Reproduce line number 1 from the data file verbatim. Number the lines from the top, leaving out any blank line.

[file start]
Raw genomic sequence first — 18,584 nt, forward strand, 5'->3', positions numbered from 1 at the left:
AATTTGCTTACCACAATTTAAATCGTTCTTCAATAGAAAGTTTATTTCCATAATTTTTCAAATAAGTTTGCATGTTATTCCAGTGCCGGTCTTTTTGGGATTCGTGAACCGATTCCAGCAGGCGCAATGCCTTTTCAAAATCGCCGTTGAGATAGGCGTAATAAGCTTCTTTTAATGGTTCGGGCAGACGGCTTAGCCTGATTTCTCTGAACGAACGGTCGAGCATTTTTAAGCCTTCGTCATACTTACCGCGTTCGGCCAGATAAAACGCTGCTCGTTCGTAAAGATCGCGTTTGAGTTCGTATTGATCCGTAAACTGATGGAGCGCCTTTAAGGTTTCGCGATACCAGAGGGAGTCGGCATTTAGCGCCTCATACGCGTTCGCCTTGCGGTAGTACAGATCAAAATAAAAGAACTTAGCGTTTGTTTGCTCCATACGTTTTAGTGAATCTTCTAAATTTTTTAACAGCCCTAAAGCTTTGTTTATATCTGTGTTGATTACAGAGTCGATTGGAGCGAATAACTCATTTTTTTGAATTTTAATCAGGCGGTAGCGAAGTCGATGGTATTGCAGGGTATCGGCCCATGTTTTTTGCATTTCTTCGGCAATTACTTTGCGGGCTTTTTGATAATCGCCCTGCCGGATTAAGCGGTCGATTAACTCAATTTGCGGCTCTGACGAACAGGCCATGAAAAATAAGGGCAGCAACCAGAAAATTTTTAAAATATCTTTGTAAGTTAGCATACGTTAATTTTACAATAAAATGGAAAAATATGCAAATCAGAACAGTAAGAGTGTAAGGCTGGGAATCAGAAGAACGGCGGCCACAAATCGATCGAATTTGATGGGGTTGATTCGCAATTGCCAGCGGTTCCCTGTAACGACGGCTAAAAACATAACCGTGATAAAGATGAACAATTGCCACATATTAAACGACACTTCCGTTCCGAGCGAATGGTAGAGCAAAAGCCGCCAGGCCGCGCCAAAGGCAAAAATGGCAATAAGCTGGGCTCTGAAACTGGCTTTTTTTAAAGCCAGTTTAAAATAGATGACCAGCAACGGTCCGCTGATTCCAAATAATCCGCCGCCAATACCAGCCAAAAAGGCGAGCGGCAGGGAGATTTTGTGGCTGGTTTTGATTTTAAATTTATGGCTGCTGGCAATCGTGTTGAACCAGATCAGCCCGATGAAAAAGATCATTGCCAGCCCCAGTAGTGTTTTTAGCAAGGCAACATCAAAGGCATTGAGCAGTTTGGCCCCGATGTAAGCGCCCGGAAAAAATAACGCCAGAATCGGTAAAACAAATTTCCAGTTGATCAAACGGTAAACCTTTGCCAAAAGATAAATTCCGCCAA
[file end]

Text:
Raw genomic sequence first — 18,584 nt, forward strand, 5'->3', positions numbered from 1 at the left: